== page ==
The Taliban has expanded its shadowy war against the Islamic State branch in Afghanistan, deploying hundreds more fighters to this eastern province in an increasingly violent fight and critical test of the group’s counterterrorism abilities after the U.S. troop withdrawal.
More than 1,300 additional Taliban fighters have been deployed to Nangahar province in the past month with or-ders to increase the tempo of operations, according to Taliban security officials.
Taliban night raids against sus-pected Islamic State-Khorasan members are on the rise, and many of the hundreds arrested have disappeared or turned up dead, according to Jalalabad residents and Taliban fighters.
“The fight is difficult, and yes sometimes it is brutal, but we have to eradicate Daesh not just for Afghanistan, but for the entire world,” said Qari Nurullah Fateh, a Taliban fighter under the group’s intelligence wing in Jalalabad.
Daesh is the Arabic acronym for the Islamic State commonly used in Afghanistan. “If someone doesn’t surrender to us, we kill them.”
Fateh’s unit carries out multiple search operations for Islamic State suspects in Jalalabad most nights from sunset until early morning prayers.
Previously, the fighters would only leave base once or twice a week. Fateh estimated that seven to 10 Islamic State suspects are arrested in Jalalabad every week and about six are killed.
The Taliban crackdown has sent shock waves through the province and is emerging in Islamic State recruitment propaganda calling on Nangahar residents to rise up and resist.
It is unclear how many new fighters have joined the Islamic State’s ranks, but since the Taliban takeover the group has strengthened, become more active and ex-panded its presence to nearly every Afghan province, according to United Nations assessments.
The wave of Islamic State attacks here and across Afghanistan is the first sustained challenge to the Taliban’s grip on security since the group took control of the country in August. But the escalating fight in Nangahar risks over-stretching limited Taliban resources and further alienating many Afghans.
The Islamic State began attacking Jalalabad within weeks of the Taliban takeover. Local Taliban commanders initially responded by killing several accused collaborators and hanging their bodies along main roads and at busy intersections.
“This was a very effective way to respond,” said Fateh, the Taliban fighter in Jalalabad. “It was a lesson to the people that this is what happens if you join Daesh. We wanted to show them the consequences.” Two other elite Taliban fighters confirmed Fateh’s account.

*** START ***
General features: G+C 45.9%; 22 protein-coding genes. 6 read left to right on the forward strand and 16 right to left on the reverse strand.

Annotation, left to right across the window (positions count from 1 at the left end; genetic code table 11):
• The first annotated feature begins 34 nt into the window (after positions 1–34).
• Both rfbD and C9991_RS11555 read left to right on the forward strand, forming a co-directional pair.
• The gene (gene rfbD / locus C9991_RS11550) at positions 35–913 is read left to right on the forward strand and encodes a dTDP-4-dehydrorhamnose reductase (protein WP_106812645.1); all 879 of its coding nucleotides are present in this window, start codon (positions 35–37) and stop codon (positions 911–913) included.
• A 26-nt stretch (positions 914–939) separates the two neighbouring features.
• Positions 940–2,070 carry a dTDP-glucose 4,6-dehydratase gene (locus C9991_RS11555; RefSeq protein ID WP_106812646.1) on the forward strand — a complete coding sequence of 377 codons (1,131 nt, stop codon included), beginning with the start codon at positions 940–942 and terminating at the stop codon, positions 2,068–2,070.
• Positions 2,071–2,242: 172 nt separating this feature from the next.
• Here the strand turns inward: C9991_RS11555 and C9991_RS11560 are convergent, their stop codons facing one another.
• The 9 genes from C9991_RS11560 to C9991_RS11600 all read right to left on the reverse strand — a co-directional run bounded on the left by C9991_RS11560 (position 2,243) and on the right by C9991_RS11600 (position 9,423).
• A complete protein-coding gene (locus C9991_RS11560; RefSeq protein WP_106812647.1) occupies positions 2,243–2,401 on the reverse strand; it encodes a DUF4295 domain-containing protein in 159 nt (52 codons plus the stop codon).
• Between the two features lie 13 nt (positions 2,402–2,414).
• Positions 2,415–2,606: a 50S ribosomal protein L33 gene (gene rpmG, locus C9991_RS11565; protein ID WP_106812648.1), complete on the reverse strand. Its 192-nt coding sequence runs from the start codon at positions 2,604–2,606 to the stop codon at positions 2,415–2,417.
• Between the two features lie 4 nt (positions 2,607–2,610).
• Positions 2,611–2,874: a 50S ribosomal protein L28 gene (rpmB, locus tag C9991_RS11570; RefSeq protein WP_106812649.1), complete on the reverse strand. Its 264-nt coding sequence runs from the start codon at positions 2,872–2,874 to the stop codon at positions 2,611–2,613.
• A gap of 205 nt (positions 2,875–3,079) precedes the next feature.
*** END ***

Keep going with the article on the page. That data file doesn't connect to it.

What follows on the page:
“Myself, I strung up two of the bodies,” Fateh said, estimating other Taliban fighters hung about 40 more. Dozens of accused collaborators were beheaded.
He said the punishments were carried out in accordance with Islamic law and were approved by Taliban provincial leadership.
But since the brutal killings, violence has only increased, according to data collected by local health officials.
And some Jalalabad residents and former Afghan government officials warn that the Taliban’s approach to restoring order will fan Islamic State recruitment efforts.
Community leaders in Nangahar have pleaded for the Taliban to end the killings, warning “otherwise we cannot stop our youth from joining the [Islamic State] and the beginning of a very brutal era,” said Abdul Sayed, a Lon-don-based researcher of extremist organizations in Afghanistan and Pakistan, citing statements released via public WhatsApp groups.
At a recent news conference, Taliban spokesman Zabihullah Mujahid downplayed the threat, saying the Islamic State does not have any support among Afghans and the group has “largely been dealt with.”
But Khalil Hamraz, the spokesman for the Taliban’s directorate of intelligence, acknowledged at the same confer-ence that the Taliban’s military takeover of the country inadvertently bolstered Islamic State ranks.
Taliban attacks on prisons across the country freed jailed Islamic State members who now threaten security in Afghanistan, he said.—Agencies